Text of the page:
Japan reached the milestone of one million coronavirus cases on Friday, domestic media reported, as infections surged in Olympic host Tokyo to other urban areas and the country grapples with an unprecedented speed of spread of the Delta variant.
A driver of Finance Minister Taro Aso had caught COVID-19, the Ministry of Finance said, prompting Aso to self-quarantine at home. Aso has shown no symptom but had a PCR test, results of which will be known on Saturday, Reuters citing a report from Kyodo news wire.
With a record 15,645 new cases reported on Friday, the total since the pandemic began last year is now above one million, tarnishing Japan’s early success in containing the disease.
It still has the lowest cumulative cases per population among the Group of Seven most industrialised countries, less than a tenth of U.S. and one-fifth of German cases.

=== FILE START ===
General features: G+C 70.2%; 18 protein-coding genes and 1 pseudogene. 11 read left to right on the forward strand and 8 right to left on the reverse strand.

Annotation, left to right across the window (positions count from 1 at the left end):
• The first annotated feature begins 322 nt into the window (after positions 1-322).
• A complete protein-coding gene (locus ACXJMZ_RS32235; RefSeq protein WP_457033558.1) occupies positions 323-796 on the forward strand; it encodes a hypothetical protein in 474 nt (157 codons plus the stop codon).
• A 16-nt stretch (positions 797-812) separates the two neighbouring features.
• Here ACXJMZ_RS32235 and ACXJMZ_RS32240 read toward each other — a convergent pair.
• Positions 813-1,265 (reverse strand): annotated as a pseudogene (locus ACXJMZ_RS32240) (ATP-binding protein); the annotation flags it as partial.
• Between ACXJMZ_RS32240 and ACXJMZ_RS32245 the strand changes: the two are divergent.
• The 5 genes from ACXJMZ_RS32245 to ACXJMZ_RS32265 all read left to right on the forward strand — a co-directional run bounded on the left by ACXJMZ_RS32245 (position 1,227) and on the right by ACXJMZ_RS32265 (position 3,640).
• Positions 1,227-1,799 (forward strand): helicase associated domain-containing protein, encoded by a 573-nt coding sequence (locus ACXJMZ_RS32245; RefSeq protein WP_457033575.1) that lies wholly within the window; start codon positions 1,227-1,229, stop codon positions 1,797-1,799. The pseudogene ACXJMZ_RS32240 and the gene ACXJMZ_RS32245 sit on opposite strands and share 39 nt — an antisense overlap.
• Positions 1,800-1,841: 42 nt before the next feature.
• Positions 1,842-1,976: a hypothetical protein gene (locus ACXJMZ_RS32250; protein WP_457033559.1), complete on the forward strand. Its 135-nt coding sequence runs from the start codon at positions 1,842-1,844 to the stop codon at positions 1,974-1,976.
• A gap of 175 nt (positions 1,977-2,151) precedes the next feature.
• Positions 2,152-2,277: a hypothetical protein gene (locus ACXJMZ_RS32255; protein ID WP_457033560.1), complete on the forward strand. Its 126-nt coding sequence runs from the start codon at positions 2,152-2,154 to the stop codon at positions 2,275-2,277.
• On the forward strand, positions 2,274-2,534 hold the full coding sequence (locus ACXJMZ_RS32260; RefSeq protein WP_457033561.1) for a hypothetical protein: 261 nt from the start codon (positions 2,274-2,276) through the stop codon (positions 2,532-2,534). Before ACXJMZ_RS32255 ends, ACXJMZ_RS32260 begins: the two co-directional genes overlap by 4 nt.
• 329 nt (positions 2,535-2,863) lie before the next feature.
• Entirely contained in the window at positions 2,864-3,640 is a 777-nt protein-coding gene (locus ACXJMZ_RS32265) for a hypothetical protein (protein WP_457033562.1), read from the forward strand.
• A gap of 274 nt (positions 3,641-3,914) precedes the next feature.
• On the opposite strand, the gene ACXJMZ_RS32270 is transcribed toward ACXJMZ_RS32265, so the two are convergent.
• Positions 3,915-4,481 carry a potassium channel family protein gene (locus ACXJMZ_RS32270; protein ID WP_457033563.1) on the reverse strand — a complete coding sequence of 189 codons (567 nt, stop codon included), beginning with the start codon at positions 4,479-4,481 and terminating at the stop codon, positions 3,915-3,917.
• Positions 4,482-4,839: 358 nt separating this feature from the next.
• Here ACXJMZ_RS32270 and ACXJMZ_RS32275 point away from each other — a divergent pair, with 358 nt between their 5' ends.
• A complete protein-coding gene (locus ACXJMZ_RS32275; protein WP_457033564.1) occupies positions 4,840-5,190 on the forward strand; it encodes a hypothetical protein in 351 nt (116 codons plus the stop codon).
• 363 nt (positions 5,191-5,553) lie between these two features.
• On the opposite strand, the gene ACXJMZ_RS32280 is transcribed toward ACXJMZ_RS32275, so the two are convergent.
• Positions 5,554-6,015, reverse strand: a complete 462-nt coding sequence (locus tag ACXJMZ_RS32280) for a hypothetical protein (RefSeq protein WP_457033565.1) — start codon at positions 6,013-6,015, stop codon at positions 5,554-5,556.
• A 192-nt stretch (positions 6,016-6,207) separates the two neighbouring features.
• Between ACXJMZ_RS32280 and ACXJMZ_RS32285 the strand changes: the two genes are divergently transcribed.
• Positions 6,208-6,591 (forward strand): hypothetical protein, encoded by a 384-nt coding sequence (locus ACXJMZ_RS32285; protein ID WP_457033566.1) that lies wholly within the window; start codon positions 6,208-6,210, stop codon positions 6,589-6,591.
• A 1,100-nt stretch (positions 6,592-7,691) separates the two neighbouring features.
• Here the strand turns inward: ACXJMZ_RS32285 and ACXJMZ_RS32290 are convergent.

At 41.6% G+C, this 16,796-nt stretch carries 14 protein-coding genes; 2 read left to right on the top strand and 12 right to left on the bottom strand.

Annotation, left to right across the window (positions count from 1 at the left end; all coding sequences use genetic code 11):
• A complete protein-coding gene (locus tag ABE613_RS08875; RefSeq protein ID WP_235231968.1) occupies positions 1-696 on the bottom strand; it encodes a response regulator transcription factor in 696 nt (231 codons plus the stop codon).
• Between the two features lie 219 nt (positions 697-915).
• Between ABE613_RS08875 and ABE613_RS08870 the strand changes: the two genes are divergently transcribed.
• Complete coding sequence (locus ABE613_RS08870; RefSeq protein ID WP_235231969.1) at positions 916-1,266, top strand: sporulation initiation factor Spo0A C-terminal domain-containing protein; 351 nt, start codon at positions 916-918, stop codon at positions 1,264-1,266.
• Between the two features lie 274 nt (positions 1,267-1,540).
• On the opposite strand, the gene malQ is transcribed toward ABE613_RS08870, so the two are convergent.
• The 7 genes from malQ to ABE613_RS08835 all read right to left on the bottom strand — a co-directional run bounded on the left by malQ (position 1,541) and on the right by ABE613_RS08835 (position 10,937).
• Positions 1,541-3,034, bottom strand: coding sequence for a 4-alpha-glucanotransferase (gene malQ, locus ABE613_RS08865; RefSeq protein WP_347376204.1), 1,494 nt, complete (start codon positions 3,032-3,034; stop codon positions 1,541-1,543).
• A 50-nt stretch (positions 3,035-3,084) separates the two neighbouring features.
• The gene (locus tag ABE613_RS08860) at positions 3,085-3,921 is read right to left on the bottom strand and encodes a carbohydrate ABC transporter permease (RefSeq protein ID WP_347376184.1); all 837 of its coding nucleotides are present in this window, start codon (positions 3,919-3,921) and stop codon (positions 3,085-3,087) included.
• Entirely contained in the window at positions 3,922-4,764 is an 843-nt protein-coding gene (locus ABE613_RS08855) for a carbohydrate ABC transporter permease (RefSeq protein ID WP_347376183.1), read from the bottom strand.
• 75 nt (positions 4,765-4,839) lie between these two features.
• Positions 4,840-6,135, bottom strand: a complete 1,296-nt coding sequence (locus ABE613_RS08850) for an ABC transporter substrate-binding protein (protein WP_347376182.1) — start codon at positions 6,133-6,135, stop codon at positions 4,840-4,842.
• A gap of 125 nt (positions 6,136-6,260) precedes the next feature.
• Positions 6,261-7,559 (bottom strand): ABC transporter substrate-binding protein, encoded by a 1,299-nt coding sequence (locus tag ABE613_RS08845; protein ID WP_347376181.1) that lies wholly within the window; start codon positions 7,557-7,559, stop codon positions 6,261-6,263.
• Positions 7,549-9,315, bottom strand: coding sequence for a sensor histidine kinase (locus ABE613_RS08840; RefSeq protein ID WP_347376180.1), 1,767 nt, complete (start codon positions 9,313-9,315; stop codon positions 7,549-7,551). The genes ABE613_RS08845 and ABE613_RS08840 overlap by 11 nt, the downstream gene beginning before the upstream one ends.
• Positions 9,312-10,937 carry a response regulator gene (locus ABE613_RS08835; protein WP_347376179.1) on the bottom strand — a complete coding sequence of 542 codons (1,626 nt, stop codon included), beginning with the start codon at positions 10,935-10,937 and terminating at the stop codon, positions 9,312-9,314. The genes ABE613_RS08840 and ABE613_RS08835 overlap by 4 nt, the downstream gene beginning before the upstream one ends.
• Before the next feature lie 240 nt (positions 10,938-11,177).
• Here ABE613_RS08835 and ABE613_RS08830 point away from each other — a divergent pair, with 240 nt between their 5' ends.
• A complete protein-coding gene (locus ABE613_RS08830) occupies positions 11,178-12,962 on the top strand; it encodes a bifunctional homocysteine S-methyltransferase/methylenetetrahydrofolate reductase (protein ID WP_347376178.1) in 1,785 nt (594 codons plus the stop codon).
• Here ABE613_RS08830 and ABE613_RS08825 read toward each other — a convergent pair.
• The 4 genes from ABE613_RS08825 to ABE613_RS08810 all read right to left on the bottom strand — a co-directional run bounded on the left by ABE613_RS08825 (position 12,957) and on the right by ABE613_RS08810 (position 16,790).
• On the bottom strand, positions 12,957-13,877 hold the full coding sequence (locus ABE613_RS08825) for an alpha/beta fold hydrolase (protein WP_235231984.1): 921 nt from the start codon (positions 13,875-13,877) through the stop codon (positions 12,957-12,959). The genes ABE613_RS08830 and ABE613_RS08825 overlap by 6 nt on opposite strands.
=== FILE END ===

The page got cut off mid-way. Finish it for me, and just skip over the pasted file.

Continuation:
The number increased by 144,000 since the Tokyo Olympics began on July 23. Prime Minister Yoshihide Suga reiterated that he did not think holding the Games contributed to rising infections.
New cases in Tokyo hit 4,515, the second highest after Thursday’s record 5,042, while the neighbouring, populous prefecture of Kanagawa saw its cases soaring to 2,082, quadrupling in less than two weeks.
Infections in Osaka, the biggest city in the country’s west, also rose to a record-breaking 1,310, in a sign the virus is quickly spreading outside Tokyo.
While infections appear to quickly spread from the capital to other regions, Suga struck a cautious tone on expanding a state of emergency to the entire country.
“We need to take into account local conditions. Each region can take their own step,” Suga told reporters in Hiroshima, where he attended a ceremony to commemorate the 76th anniversary of the atomic bombing.
Still, the worsening health crisis – which led the government to tighten its guidelines on hospitalisations – is likely to put pressure on Suga ahead of an election that must be held by October, according to Reuters.
Suga also said any decision on whether to allow spectators in the Paralympics, scheduled on Aug. 24-Sept. 5, will be made after the end of the Olympics on Aug. 8.